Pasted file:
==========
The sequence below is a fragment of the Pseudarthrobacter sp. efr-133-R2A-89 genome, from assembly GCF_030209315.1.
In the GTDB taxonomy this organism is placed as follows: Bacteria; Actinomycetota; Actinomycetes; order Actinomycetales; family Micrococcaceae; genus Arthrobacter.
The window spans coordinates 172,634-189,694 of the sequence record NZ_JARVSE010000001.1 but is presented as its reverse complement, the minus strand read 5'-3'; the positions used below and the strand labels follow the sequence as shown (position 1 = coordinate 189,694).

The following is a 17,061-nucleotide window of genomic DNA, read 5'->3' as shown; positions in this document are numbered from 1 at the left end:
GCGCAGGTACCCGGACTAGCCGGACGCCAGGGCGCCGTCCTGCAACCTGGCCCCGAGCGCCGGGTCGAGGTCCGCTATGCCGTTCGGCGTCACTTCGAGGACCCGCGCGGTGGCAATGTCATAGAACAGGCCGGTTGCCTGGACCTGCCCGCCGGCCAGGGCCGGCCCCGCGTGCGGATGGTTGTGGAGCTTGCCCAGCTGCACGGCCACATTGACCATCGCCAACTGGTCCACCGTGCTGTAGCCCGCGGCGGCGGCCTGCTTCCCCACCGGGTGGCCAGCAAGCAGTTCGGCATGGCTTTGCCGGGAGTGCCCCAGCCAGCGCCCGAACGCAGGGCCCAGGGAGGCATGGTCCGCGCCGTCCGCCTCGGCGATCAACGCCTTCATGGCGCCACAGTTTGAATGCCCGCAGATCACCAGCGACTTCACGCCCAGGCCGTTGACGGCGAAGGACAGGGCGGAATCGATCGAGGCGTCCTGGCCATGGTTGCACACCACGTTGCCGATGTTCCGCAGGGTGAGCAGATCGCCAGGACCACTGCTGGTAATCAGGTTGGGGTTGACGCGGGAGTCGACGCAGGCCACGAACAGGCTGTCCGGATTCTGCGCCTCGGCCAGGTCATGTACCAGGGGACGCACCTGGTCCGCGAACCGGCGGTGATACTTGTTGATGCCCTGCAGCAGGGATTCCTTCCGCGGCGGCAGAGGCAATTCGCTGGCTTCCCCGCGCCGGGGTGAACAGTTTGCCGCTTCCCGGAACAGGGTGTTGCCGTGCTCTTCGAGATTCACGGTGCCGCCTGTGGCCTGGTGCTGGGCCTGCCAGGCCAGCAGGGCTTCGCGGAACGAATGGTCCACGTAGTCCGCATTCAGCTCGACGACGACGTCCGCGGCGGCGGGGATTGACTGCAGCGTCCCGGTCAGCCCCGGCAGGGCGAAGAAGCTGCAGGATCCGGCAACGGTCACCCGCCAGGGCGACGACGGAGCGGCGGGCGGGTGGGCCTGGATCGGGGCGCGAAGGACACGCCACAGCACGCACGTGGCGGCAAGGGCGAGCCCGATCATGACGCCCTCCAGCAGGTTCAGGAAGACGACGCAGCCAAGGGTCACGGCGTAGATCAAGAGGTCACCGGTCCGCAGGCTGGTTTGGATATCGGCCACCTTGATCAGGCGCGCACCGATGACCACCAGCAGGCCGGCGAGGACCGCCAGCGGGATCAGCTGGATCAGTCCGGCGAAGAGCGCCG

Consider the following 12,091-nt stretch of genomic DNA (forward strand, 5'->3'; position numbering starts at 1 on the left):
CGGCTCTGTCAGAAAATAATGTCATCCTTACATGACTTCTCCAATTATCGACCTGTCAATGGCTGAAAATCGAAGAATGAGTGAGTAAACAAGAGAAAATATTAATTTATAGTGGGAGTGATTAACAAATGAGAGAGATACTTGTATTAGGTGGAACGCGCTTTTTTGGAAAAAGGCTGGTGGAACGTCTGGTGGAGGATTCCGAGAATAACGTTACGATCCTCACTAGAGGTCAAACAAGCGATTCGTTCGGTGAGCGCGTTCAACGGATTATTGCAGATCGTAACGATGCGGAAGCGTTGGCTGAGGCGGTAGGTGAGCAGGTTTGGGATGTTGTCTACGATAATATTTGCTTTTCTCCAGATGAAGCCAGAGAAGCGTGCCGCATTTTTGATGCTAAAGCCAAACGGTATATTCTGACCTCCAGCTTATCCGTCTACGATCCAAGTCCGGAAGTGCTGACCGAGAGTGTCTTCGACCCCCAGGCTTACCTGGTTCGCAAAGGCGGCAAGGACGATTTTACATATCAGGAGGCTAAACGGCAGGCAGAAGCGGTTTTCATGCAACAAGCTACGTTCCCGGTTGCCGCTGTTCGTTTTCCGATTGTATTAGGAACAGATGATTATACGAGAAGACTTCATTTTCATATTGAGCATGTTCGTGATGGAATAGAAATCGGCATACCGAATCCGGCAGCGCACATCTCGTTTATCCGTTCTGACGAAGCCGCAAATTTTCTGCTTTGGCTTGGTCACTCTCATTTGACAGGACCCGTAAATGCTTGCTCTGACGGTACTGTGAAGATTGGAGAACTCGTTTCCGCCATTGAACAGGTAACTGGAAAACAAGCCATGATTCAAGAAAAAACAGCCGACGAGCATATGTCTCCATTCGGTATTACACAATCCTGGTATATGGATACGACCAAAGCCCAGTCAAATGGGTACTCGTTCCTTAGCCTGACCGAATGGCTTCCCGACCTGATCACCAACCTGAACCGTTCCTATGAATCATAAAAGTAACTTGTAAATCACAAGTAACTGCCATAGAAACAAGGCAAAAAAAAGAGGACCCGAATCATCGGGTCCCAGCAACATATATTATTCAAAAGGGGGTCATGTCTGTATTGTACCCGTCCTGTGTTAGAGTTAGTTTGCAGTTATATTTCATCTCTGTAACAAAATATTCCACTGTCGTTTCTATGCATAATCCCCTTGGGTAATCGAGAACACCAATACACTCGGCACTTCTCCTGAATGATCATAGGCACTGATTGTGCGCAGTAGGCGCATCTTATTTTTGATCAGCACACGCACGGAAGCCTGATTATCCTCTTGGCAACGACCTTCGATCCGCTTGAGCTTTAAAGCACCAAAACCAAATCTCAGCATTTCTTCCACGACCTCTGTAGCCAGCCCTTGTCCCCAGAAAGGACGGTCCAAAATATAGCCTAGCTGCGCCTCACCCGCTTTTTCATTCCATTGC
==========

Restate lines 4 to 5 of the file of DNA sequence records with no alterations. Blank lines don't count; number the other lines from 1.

The following is a 17,061-nucleotide window of genomic DNA, read 5'->3' as shown; positions in this document are numbered from 1 at the left end:
GCGCAGGTACCCGGACTAGCCGGACGCCAGGGCGCCGTCCTGCAACCTGGCCCCGAGCGCCGGGTCGAGGTCCGCTATGCCGTTCGGCGTCACTTCGAGGACCCGCGCGGTGGCAATGTCATAGAACAGGCCGGTTGCCTGGACCTGCCCGCCGGCCAGGGCCGGCCCCGCGTGCGGATGGTTGTGGAGCTTGCCCAGCTGCACGGCCACATTGACCATCGCCAACTGGTCCACCGTGCTGTAGCCCGCGGCGGCGGCCTGCTTCCCCACCGGGTGGCCAGCAAGCAGTTCGGCATGGCTTTGCCGGGAGTGCCCCAGCCAGCGCCCGAACGCAGGGCCCAGGGAGGCATGGTCCGCGCCGTCCGCCTCGGCGATCAACGCCTTCATGGCGCCACAGTTTGAATGCCCGCAGATCACCAGCGACTTCACGCCCAGGCCGTTGACGGCGAAGGACAGGGCGGAATCGATCGAGGCGTCCTGGCCATGGTTGCACACCACGTTGCCGATGTTCCGCAGGGTGAGCAGATCGCCAGGACCACTGCTGGTAATCAGGTTGGGGTTGACGCGGGAGTCGACGCAGGCCACGAACAGGCTGTCCGGATTCTGCGCCTCGGCCAGGTCATGTACCAGGGGACGCACCTGGTCCGCGAACCGGCGGTGATACTTGTTGATGCCCTGCAGCAGGGATTCCTTCCGCGGCGGCAGAGGCAATTCGCTGGCTTCCCCGCGCCGGGGTGAACAGTTTGCCGCTTCCCGGAACAGGGTGTTGCCGTGCTCTTCGAGATTCACGGTGCCGCCTGTGGCCTGGTGCTGGGCCTGCCAGGCCAGCAGGGCTTCGCGGAACGAATGGTCCACGTAGTCCGCATTCAGCTCGACGACGACGTCCGCGGCGGCGGGGATTGACTGCAGCGTCCCGGTCAGCCCCGGCAGGGCGAAGAAGCTGCAGGATCCGGCAACGGTCACCCGCCAGGGCGACGACGGAGCGGCGGGCGGGTGGGCCTGGATCGGGGCGCGAAGGACACGCCACAGCACGCACGTGGCGGCAAGGGCGAGCCCGATCATGACGCCCTCCAGCAGGTTCAGGAAGACGACGCAGCCAAGGGTCACGGCGTAGATCAAGAGGTCACCGGTCCGCAGGCTGGTTTGGATATCGGCCACCTTGATCAGGCGCGCACCGATGACCACCAGCAGGCCGGCGAGGACCGCCAGCGGGATCAGCTGGATCAGTCCGGCGAAGAGCGCCG